What is the Radiative Zone?
A radiation zone is a layer in the interior of a star where energy is transported outwards by radiative diffusion and thermal conduction rather than by convection.
The opacity and radiation flux within a star’s layers determine how effective radiative diffusion is at transporting energy. High opacity or high luminosity causes a high-temperature gradient.
The radiation zone is stable against the formation of convection cells if the density gradient is high enough.
A polytrope solution with n=3 and a left-hand side constant gives a stable radiation zone against convection.
At a sufficiently large radius, the opacity increases due to the decrease in temperature and possibly also due to a lower degree of ionization in the lower shells of the heavy element ions.
Main sequence stars are entirely convective below 0.3 solar masses and have a radiative zone around the stellar core. Above 1.2 solar masses, the radiative zone becomes a convection zone.
The radiation zone is a region of the Sun between the solar core and the outer convection zone.
The radiation zone is a thick layer of highly ionized, very dense gases that are constantly bombarded by the gamma rays of the nucleus. It consists of about 75% hydrogen and 24% helium. Since most of the atoms here lack electrons, they cannot absorb photons that might penetrate the surface. Most photons simply bounce back. Occasionally, a photon is absorbed.
When the Sun cools from a fusion fireball to a plasma ball, it happens at the interface between the radiation zone and the radiation zone. No convection occurs in this layer, he said. Instead, heat is transferred via thermal radiation. The incoming light particles (photons) are absorbed in specific ways by specific atoms inside the star before being transmitted back at higher frequencies. It can take light particles thousands of years to spiral through this layer before they finally reach the star’s surface.
What is the Sun’s nuclear fusion?
Because all other protons repel all other protons, the average proton must collide head-on with another proton and be fast enough to merge in 7 billion years. In the Sun, there are many protons, so some collide in seconds, and others never will. This is why the sun doesn’t explode all at once. Due to the instability of the two-proton nucleus, one of the protons decays into a neutron right away. Neutrinos and positrons are released during the decay. As the positron collides with the electron (the antimatter equivalent of the electron), both become gamma rays. After leaving the sun, neutrinos travel at nearly the speed of light.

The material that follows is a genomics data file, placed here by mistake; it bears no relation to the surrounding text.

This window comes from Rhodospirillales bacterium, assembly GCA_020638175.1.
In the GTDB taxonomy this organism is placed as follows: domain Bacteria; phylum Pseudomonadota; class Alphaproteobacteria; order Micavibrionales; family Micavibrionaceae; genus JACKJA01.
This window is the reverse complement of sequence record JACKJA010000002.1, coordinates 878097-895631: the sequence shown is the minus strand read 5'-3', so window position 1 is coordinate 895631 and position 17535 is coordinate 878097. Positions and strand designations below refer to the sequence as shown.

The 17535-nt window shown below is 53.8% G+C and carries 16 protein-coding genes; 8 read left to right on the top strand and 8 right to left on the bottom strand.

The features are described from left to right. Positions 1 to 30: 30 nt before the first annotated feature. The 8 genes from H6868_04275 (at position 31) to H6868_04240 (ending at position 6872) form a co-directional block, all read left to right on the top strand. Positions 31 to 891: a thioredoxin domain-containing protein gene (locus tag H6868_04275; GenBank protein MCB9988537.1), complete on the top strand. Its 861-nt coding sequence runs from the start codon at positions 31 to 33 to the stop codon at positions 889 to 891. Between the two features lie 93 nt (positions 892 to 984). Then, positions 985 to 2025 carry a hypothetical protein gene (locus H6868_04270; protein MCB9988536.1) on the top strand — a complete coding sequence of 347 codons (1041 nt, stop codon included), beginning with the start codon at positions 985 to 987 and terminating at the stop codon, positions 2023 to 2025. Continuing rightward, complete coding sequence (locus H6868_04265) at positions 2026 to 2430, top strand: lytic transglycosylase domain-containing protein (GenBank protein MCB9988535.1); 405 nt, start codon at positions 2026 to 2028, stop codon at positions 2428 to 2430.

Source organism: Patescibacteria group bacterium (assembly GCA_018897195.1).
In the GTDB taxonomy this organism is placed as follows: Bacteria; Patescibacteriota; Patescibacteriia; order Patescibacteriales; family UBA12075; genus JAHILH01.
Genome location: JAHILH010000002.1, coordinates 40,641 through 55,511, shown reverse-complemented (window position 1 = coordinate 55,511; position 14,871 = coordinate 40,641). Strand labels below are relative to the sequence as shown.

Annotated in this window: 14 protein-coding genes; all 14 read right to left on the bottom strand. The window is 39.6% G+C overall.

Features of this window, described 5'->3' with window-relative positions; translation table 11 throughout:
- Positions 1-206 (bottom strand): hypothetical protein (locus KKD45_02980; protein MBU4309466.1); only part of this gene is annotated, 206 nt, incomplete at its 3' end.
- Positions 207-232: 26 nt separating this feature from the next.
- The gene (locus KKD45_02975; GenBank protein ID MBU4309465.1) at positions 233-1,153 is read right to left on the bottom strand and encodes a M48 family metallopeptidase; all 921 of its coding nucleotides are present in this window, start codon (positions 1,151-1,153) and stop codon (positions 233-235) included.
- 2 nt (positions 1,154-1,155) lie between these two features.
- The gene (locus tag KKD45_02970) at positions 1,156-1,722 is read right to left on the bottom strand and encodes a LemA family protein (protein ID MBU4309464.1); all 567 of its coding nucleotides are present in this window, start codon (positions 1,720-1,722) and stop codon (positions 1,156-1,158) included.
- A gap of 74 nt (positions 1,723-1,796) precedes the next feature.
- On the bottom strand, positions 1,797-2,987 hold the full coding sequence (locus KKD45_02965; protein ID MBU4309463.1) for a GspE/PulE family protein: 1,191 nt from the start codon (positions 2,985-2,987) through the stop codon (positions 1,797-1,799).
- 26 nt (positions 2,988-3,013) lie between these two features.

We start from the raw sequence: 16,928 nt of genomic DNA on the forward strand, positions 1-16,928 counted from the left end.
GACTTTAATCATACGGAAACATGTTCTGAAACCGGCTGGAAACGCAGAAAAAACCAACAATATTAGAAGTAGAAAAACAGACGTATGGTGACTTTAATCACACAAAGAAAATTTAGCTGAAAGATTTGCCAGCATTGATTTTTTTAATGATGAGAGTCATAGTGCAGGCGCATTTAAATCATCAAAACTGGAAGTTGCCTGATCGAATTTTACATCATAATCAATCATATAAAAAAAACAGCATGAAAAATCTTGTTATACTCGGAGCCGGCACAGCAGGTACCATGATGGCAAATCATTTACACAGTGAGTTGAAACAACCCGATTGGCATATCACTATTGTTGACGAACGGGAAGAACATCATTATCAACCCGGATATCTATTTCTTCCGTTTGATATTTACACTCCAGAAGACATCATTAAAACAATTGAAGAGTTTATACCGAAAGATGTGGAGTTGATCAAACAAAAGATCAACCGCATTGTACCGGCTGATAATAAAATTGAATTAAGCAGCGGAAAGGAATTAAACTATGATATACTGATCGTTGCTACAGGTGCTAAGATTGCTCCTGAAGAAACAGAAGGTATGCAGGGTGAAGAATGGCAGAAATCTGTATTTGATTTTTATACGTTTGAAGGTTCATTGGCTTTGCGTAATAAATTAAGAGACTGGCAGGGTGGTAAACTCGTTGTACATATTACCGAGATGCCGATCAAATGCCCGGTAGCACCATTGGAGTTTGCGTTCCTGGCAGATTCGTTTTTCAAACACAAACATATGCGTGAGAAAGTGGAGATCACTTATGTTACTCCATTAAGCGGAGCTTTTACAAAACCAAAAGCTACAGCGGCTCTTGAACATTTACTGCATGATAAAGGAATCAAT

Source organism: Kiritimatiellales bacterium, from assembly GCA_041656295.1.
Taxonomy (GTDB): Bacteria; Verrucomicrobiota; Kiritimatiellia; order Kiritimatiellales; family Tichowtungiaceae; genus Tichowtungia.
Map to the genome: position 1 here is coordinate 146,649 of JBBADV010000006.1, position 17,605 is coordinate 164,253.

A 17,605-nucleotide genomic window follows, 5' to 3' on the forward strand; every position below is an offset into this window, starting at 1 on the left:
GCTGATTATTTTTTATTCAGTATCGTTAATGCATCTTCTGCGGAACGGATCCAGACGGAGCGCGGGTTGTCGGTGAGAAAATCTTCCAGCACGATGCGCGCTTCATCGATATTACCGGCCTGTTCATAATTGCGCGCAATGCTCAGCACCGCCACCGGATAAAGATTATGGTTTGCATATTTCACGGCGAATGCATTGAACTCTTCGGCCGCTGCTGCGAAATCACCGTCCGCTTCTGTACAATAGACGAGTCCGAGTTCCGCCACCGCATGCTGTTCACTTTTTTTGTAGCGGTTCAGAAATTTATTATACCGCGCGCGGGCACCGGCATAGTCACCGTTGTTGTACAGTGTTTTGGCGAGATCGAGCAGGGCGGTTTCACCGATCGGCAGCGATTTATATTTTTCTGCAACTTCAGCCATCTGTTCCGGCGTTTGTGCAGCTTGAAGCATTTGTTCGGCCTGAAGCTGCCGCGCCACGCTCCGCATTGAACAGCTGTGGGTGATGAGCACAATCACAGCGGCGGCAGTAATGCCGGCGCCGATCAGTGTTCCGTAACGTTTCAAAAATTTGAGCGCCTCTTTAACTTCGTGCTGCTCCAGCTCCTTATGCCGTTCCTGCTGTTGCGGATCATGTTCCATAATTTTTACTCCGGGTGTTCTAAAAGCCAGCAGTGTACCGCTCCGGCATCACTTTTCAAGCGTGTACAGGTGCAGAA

What is the difference between a nucleus and an atomic nucleus?
These two collide, forming for a moment a sphere with four protons and two neutrons. But two protons are knocked away by the force of the collision, leaving a stable helium nucleus with two protons and two neutrons.
What is the Sun’s origin?
Five billion years ago, the Sun’s predecessor was a cloud with a diameter of 500 trillion kilometers or 50 light years. It was a near vacuum.
What Happens When a Cloud collapses?
These globules were still what Earth would consider a vacuum, and their temperatures had only risen to -400° F (-240° C). They were visible only as dark circles beneath a blanket of dust, and each orb was a trillion miles across and 25 solar masses in mass.
What was the Sun’s diameter?
After a few more thousand years, our sun had a diameter of about 225 million miles. The temperature in the core often exceeded 60 000 °C, which is hot enough to remove the electrons from the atoms, but not yet hot enough to melt two hydrogen nuclei. The surface temperature was about 1500 °C, cooler than the Sun’s surface today, but large enough to emit many times more light than the Sun.
What Happens When the Sun collapses?
After five billion years, fusion in the Sun’s core will cease and gravity will cause the star to collapse. The heat of the collapse will exceed the heat of fusion; it will even reach 150 000 000 000° F (about 80 000 000 000° C), and the Sun will expand for a few hundred million years, eventually swallowing up the planet Mercury. As the Sun grows, it will become a red giant. Then its surface will be so large that it will emit 500 times more light than it does today.
What happens when it produces too much heat?
The core will then be hot enough to melt helium into carbon and oxygen. Fusion will generate more heat, so much so that the new helium-rich nucleus can no longer radiate. In a few hours, the core will explode. The Sun’s outer layer absorbs the explosion. The core will lose enough heat to stabilize and begin to collapse. Again it will produce too much heat and explode, causing the Sun to swell dramatically. This process will repeat, so the Sun will grow and shrink many times.
What is the core of the sun made of?
The core of the Sun is made up of 64% helium, surrounded by a shell of molten hydrogen – 35% of the core’s mass. All the other elements in the Universe make up only 1% of the Sun’s core. All the energy the Sun radiates is generated in the core. The energy generated every second by 4.5 million tonnes of matter in the core raises its temperature to a spectacular 14 000 000 °C.
The nuclear reaction that takes place in the nucleus produces tiny particles called neutrinos that react surprisingly little with matter. These particles rush out of the Sun at almost the speed of light and take just five seconds to do so. The energy produced by this reaction is emitted in the form of gamma rays.
Due to the density of the Sun’s core – 10 times denser than silver or iron – and the state of the atoms in the core, photons can’t get sucked back in. Before leaving the core, they bounce around for 40 million years.